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language = "English",
volume = "115",
pages = "731--749",
journal = "Social Indicators Research",
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The dynamics of welfare opinions in changing economic, institutional and political contexts : An empirical analysis of Dutch deservingness opinions, 1975–2006. / Jeene, M.D.; van Oorschot, W.J.H.; Uunk, W.J.G.

In: Social Indicators Research, Vol. 115, No. 2, 2014, p. 731-749.

Research output: Contribution to journalArticleScientificpeer-review

TY - JOUR

T1 - The dynamics of welfare opinions in changing economic, institutional and political contexts

T2 - An empirical analysis of Dutch deservingness opinions, 1975–2006

AU - Jeene, M.D.

AU - van Oorschot, W.J.H.

AU - Uunk, W.J.G.

PY - 2014

Y1 - 2014

N2 - Long-term trends in deservingness opinions and how these fluctuate in relation to changes in the economic, institutional and political contexts have not often been examined. In this paper, we address these trend questions by analyzing 22 waves of the repeated cross-sectional Cultural Change in The Netherlands (CCN, 1975–2006) survey. Our analyses show fairly stable public deservingness opinions regarding five different needy groups over the long term. Over the short term, opinions fluctuate more. Explanatory analyses show that economic and political factors, but not institutional factors, are especially influential over fluctuations in opinions. When real GDP grows, the Dutch public is more likely to consider the disabled, the elderly and social assistance beneficiaries deserving of more welfare support. In addition, when unemployment rises, the unemployed and social assistance beneficiaries are more likely to be seen as deserving of more support. Finally, when the national political climate is more leftist, most needy groups are considered to be deserving of more welfare support.Keywords: Deservingness, Opinion, Trend analysis, Social security, Welfare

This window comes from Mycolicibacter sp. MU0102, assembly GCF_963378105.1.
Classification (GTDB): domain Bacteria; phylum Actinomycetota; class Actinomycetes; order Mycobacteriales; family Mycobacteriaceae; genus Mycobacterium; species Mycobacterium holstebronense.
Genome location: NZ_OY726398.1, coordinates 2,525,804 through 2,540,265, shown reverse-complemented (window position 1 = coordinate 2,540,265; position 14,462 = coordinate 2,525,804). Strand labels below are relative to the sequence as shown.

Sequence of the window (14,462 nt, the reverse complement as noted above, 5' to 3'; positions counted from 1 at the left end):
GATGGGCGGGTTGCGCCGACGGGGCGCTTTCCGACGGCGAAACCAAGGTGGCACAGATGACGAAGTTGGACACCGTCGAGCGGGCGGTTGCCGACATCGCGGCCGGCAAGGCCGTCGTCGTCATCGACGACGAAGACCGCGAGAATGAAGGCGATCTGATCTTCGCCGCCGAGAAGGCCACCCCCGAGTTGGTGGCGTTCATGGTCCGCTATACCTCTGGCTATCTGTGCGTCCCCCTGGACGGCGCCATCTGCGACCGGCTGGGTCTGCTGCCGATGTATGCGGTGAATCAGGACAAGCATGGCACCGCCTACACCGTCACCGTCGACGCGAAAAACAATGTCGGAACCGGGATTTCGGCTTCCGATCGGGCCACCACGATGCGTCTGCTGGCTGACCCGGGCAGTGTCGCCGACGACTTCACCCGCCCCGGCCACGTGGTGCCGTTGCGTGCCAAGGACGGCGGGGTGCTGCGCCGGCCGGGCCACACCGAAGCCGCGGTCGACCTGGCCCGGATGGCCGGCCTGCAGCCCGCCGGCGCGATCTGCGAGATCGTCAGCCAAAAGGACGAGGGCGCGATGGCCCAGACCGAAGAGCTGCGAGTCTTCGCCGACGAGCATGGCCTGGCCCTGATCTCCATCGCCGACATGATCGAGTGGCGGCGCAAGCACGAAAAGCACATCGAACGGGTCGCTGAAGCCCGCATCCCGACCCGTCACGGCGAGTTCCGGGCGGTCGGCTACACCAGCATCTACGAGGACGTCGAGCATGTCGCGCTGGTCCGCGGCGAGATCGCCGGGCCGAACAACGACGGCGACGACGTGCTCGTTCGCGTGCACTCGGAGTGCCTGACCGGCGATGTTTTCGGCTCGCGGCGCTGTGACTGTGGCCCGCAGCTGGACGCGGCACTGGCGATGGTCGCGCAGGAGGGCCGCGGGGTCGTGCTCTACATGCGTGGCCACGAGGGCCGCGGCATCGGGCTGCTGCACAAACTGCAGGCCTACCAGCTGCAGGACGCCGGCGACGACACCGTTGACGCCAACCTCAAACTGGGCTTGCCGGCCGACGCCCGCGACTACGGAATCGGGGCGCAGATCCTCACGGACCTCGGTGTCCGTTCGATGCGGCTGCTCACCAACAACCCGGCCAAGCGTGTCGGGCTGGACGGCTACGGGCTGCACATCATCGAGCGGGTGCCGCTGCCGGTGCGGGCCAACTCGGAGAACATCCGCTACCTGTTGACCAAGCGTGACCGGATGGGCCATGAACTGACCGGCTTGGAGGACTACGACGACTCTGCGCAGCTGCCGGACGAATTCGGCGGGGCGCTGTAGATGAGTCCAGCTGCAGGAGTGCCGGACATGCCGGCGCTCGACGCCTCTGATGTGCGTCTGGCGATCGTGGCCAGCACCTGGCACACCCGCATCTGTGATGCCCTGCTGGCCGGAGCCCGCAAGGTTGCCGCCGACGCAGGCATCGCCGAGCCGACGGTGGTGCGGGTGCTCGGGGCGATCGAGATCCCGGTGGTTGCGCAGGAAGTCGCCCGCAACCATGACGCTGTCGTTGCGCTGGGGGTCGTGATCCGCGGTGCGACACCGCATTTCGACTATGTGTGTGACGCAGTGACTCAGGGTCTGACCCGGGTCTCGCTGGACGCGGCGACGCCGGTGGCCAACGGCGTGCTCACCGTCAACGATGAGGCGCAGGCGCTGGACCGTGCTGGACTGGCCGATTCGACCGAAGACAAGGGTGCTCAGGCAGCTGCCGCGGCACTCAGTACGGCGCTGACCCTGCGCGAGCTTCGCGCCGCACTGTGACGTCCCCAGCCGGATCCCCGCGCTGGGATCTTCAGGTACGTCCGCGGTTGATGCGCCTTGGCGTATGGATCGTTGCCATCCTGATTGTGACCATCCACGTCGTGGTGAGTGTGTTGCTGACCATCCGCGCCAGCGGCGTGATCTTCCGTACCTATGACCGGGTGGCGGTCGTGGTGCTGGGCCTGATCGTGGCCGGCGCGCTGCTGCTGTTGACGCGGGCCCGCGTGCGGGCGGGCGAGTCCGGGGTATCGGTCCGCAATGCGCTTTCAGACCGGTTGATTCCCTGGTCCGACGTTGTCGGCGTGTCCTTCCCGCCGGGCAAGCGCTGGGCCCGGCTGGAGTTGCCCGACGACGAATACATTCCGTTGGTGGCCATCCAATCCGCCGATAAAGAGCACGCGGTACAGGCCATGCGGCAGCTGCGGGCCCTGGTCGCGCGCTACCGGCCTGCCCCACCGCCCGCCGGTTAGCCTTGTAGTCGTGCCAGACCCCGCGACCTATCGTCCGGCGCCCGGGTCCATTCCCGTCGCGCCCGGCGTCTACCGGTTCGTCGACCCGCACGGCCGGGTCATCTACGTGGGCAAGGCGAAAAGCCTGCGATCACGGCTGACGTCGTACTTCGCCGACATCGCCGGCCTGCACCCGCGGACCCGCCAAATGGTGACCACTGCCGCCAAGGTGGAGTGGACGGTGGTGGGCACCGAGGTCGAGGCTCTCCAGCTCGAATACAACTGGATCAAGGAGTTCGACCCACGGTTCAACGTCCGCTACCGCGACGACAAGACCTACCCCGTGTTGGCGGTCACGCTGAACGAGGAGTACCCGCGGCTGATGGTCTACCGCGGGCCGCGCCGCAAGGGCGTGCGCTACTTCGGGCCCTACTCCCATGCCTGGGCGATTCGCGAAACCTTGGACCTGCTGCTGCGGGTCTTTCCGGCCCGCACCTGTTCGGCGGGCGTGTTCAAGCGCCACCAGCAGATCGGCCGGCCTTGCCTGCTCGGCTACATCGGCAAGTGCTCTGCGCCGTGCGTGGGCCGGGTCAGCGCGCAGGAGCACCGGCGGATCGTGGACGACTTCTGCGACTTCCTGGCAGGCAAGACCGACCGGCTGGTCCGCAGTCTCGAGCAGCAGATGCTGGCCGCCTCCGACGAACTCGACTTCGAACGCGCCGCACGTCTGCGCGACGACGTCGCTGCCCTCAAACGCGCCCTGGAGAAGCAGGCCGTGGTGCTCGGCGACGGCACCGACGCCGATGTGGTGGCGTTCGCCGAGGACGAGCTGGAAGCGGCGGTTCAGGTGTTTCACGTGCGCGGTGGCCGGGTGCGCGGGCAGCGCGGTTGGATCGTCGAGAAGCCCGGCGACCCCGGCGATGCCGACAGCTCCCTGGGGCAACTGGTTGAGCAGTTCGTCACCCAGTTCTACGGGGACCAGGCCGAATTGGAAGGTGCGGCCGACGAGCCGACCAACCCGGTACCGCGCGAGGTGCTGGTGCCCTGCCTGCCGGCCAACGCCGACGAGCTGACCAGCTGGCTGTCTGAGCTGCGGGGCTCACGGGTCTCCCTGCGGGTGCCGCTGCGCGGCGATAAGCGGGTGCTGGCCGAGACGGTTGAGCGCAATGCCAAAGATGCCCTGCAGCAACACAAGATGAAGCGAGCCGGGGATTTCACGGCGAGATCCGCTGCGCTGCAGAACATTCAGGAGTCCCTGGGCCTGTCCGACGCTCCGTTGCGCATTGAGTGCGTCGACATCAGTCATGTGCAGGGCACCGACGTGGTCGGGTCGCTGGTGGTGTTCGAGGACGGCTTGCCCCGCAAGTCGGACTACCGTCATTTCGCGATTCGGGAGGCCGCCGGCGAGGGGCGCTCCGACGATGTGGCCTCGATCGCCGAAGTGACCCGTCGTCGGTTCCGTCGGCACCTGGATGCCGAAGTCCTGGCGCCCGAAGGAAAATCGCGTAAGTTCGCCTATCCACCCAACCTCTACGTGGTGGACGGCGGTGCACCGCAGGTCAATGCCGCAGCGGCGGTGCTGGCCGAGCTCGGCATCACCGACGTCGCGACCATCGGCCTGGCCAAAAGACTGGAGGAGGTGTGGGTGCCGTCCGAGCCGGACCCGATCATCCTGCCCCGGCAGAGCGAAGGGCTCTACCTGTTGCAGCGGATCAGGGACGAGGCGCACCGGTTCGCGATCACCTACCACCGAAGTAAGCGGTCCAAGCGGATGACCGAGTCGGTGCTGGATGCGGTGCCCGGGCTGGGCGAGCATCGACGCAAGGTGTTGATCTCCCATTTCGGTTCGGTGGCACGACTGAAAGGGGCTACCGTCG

AB - Long-term trends in deservingness opinions and how these fluctuate in relation to changes in the economic, institutional and political contexts have not often been examined. In this paper, we address these trend questions by analyzing 22 waves of the repeated cross-sectional Cultural Change in The Netherlands (CCN, 1975–2006) survey. Our analyses show fairly stable public deservingness opinions regarding five different needy groups over the long term. Over the short term, opinions fluctuate more. Explanatory analyses show that economic and political factors, but not institutional factors, are especially influential over fluctuations in opinions. When real GDP grows, the Dutch public is more likely to consider the disabled, the elderly and social assistance beneficiaries deserving of more welfare support. In addition, when unemployment rises, the unemployed and social assistance beneficiaries are more likely to be seen as deserving of more support. Finally, when the national political climate is more leftist, most needy groups are considered to be deserving of more welfare support.Keywords: Deservingness, Opinion, Trend analysis, Social security, Welfare